The announcement that a long-awaited overhaul of the nation’s railway network had been dramatically revised, with plans for the Yorkshire region scaled back, provoked widespread anger among politicians in the North.
But Mr Khan’s intervention as one of the South’s most prominent political figures has sent the clearest message yet to Ministers over the impact which the Integrated Rail Plan (IRP), unveiled by the Government on Thursday last week, will have on the whole country.
Writing for The Yorkshire Post today, the Labour politician said: “I have made clear my support for HS2 and that it would be wrong to scrap the eastern leg.
“I can only hope that at some point the Government comes to its senses and sees that delivering the whole of the project, as well as the new Leeds to Liverpool route of Northern Powerhouse Rail, including the new station in Bradford, is vital to the region’s long-term development.
“The cancellation of such crucial plans was a painful blow not just for Yorkshire but the whole of the North of England and beyond, just as cuts to London’s transport will not just affect the capital but will have repercussions up and down the country.”
Mr Khan, who succeeded Boris Johnson as Mayor of London in 2016, said the capital and the North should be seen as partners rather than as competitors.
He highlighted the potential impact of looming funding cuts to Transport for London could have on Yorkshire’s economy.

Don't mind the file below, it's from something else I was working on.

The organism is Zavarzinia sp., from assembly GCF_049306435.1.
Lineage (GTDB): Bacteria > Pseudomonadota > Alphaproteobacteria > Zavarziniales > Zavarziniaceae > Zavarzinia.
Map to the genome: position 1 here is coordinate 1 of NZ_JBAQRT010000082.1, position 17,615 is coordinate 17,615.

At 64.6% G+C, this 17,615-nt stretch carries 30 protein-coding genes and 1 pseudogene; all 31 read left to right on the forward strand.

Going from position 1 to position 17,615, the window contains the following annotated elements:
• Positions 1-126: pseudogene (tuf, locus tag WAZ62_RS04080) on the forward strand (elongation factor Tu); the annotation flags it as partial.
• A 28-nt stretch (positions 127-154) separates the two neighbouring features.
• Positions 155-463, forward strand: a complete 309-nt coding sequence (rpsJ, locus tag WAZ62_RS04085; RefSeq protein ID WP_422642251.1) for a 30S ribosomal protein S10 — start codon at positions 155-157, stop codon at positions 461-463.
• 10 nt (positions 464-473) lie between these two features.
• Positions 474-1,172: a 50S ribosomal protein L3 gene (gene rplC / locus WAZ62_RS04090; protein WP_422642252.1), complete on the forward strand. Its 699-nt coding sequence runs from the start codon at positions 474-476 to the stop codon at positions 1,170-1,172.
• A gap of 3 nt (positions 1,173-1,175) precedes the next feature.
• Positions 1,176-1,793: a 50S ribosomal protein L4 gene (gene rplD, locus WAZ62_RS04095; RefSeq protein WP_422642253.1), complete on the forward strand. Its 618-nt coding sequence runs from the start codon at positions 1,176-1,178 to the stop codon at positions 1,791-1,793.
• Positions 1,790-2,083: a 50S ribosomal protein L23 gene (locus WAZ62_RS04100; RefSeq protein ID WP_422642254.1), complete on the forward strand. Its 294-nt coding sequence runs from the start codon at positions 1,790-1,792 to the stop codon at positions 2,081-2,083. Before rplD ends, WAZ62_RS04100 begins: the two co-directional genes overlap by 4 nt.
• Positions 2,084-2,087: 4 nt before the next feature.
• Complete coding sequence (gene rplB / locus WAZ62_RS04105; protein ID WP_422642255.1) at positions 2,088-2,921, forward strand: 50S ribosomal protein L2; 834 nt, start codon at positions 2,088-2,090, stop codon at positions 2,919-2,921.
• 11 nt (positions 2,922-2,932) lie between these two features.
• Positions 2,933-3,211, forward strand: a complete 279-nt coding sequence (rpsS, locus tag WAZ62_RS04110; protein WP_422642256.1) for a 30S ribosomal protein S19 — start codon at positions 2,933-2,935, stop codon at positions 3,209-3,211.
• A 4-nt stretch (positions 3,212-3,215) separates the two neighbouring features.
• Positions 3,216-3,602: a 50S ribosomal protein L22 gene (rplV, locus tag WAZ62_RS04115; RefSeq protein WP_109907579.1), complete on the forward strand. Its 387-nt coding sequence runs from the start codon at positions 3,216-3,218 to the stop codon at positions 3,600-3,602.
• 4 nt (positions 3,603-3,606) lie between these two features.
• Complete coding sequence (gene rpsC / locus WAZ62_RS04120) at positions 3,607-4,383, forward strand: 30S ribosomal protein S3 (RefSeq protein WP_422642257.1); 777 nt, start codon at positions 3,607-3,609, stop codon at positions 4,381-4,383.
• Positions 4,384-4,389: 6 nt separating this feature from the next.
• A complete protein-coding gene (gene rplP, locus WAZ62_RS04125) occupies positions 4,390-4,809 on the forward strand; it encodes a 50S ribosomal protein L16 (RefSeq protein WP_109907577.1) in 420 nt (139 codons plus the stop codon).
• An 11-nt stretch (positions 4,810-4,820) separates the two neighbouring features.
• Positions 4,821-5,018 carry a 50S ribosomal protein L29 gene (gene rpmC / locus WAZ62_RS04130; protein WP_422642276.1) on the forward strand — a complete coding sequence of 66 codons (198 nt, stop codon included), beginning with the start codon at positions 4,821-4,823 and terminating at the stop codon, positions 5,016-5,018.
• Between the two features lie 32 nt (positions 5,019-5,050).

He pointed towards the close links with the region as electric buses for London’s 9,000-strong fleet are manufactured for TfL in North Yorkshire and state-of-the-art new Tube trains are due to be built in East Yorkshire.
Mr Khan added: “Denying funding to TfL and axing significant chunks of the flagship national rail programme makes all our lives harder, at a time when things are already hard enough.”
The Government is facing mounting pressure to rethink its plans for rail improvements, with cross-party Yorkshire and Humber councils due to send the Prime Minister a joint letter calling for a “credible alternative plan”.
The IRP now stops HS2 in the East Midlands rather than Leeds. But Transport Minister Andrew Stephenson told Parliament that given a £100m study has been ordered into how to get HS2 trains to Leeds, the legal safeguarding of land along the proposed route in Yorkshire still remains in place.
He said: "On the Eastern leg, that we have committed and funded through the integrated rail plan to build a first phase from the west midlands to the east midlands, and there is now £100 million for further work to look at the best way to get HS2 trains from there through to Leeds. For the time being, therefore, the plans to build the full eastern leg remain as they are. No safeguarding has been lifted, and that is something that will be changed only after we have the outcome of the study.”
However, he added the Government “does not intend to U-turn” on the prospect of a full new high-speed line between Manchester and Leeds via Bradford due to cost reasons.
Strategic transport network plan for the UK
The Prime Minister has pledged to create a strategic transport network across the UK following a major review.
Sir Peter Hendy was asked to undertake the Union Connectivity Review by the Government in a bid to improve transport and to shore up the Union.
One of the key recommendations of the report is to create a UKNet, which would map out the strategic locations across the country and plot how best to link them together, while also providing extra funding for under-performing areas of the network.
The Prime Minister pledged to set up UKNet “right away”. He said the review was an “inspiring vision”.
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